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WikiProject Measurement (Rated Stub-class, Low-importance)
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Maybe I'm missing something, but what does the reference to 1023 of Carbon-12 have to do with the tera- SI prefix?
ZorkFox (Talk) 06:08, 26 February 2006 (UTC)

Nothing at all that I can see. It might belong under yotta-, but even then I'm not sure that one can stick SI prefixes before just any word whether or not they're SI units. (Can one say that the world population currently stands at 6.6 gigapeople?) I'm removing it anyway. Vilĉjo 10:30, 26 July 2007 (UTC)

john lol johnowbyte —Preceding unsigned comment added by (talk) 21:43, 7 June 2008 (UTC)


I don't have a link beyond an education in ancient Greek, but it is more likely to be an evolution from the ancient Greek τέρας which means 'monstrous' and 'huge'. To say 'monster' is rather open to alternate interpretation with some hairy scary creature. [[1]] —Preceding unsigned comment added by (talkcontribs)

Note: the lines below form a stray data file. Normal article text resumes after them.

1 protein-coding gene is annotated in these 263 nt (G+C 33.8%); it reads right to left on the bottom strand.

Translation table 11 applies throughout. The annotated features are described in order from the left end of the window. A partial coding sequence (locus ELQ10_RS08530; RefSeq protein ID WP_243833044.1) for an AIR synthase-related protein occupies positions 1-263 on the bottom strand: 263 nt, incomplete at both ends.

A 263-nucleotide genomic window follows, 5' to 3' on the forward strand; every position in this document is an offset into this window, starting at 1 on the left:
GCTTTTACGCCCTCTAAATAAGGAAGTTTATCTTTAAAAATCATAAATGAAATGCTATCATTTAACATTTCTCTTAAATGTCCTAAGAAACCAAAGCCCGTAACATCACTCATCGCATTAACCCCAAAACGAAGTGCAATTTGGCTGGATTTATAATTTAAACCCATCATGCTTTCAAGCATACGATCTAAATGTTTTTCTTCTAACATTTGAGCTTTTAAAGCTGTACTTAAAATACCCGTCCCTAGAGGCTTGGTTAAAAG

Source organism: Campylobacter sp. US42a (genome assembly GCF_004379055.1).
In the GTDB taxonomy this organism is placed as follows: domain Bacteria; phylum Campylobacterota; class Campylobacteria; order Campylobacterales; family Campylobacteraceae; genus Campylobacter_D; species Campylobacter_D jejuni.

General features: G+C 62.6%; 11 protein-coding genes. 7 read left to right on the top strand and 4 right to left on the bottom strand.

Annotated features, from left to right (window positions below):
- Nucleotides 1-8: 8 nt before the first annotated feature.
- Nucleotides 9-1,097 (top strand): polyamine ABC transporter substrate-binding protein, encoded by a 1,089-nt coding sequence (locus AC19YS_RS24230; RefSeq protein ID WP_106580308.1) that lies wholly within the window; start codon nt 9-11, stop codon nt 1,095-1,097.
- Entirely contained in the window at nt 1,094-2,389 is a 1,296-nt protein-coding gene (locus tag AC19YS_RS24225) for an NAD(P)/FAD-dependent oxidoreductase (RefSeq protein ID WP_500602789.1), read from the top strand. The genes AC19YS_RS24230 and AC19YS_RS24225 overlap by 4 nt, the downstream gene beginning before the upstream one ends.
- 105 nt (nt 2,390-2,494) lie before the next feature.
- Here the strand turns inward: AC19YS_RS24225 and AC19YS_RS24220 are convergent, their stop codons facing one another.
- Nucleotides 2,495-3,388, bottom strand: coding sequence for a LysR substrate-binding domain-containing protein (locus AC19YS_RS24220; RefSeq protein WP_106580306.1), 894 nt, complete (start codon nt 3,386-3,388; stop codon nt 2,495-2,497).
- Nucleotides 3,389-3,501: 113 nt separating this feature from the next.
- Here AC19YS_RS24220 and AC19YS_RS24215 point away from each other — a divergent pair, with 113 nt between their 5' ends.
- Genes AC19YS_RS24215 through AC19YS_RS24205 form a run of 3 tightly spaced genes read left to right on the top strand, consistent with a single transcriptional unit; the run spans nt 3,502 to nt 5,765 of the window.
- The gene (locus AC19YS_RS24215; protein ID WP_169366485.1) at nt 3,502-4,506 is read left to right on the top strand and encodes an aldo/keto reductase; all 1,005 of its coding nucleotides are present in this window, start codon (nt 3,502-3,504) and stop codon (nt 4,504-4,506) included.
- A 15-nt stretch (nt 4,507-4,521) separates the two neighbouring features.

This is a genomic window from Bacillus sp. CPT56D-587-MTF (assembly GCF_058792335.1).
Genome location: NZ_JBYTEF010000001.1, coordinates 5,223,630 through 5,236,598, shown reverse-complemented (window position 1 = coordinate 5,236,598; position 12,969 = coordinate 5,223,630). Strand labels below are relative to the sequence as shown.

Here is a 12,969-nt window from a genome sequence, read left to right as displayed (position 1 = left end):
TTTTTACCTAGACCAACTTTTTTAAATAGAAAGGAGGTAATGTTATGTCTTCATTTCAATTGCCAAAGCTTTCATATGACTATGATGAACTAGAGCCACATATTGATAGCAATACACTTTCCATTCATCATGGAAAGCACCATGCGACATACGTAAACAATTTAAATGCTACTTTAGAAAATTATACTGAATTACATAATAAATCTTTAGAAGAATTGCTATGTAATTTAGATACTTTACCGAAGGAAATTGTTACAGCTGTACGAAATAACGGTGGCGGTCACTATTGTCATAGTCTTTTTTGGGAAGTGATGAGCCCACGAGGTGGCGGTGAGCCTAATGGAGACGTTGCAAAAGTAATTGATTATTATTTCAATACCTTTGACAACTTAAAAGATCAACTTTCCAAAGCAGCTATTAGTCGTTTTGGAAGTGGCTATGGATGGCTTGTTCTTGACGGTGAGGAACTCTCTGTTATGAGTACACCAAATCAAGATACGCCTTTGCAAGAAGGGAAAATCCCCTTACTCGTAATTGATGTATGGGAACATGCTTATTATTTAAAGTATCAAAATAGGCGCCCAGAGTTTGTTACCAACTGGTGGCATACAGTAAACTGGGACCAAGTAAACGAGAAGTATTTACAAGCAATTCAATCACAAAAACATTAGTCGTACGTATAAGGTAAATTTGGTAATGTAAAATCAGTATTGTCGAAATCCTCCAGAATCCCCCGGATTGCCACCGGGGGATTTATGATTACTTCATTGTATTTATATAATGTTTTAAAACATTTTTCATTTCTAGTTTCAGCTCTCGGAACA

This article has a different (lowercase) start from all the other SI prefixes. Either they ought to change or this article ought to change - for consistency's sake. Is there any reason I've missed? Ian Cairns (talk) 12:31, 29 March 2009 (UTC)

Broken Link[edit]

The dates are a broken link — Preceding unsigned comment added by (talk) 21:35, 15 July 2011 (UTC)

Speculation about etymology[edit]

The current etymology for tera through to yotta is simply random unsourced speculation and I am removing it henceforth. In any case, exa, zetta and yotta look more like Greek letters (eta, zeta, iota) than Greek numbers (hex, hepta, okto), and very little like Latin (sex, septem, octo). Wikipedia articles are not open to half-baked etymological fantasy on the part of editors. Zargulon (talk) 16:39, 2 November 2011 (UTC)

I also removed the "Teras - monster" etymology, which was sourced to a broken weblink which did not seem to be a reliable authority even when it was not broken. It is much more likely to come from the numerical prefix for four, "tetra", similarly to peta < "penta" (five). Zargulon (talk) 16:44, 2 November 2011 (UTC)